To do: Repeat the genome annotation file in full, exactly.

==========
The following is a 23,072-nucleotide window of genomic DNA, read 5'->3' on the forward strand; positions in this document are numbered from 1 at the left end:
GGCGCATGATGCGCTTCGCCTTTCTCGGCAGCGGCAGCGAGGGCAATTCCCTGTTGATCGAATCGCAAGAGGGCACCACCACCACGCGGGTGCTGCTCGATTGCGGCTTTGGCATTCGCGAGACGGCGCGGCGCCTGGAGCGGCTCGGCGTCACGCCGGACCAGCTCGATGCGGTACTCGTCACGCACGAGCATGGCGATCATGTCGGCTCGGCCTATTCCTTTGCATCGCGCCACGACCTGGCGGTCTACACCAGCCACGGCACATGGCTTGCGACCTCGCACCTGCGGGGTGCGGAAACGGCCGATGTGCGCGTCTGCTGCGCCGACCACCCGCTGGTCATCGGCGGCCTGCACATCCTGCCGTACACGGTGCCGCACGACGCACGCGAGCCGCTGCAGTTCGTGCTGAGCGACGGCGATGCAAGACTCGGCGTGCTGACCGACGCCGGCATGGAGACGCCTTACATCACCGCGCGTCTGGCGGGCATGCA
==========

The following is a 23,072-nucleotide window of genomic DNA, read 5'->3' on the forward strand; positions in this document are numbered from 1 at the left end:
GGCGCATGATGCGCTTCGCCTTTCTCGGCAGCGGCAGCGAGGGCAATTCCCTGTTGATCGAATCGCAAGAGGGCACCACCACCACGCGGGTGCTGCTCGATTGCGGCTTTGGCATTCGCGAGACGGCGCGGCGCCTGGAGCGGCTCGGCGTCACGCCGGACCAGCTCGATGCGGTACTCGTCACGCACGAGCATGGCGATCATGTCGGCTCGGCCTATTCCTTTGCATCGCGCCACGACCTGGCGGTCTACACCAGCCACGGCACATGGCTTGCGACCTCGCACCTGCGGGGTGCGGAAACGGCCGATGTGCGCGTCTGCTGCGCCGACCACCCGCTGGTCATCGGCGGCCTGCACATCCTGCCGTACACGGTGCCGCACGACGCACGCGAGCCGCTGCAGTTCGTGCTGAGCGACGGCGATGCAAGACTCGGCGTGCTGACCGACGCCGGCATGGAGACGCCTTACATCACCGCGCGTCTGGCGGGCATGCA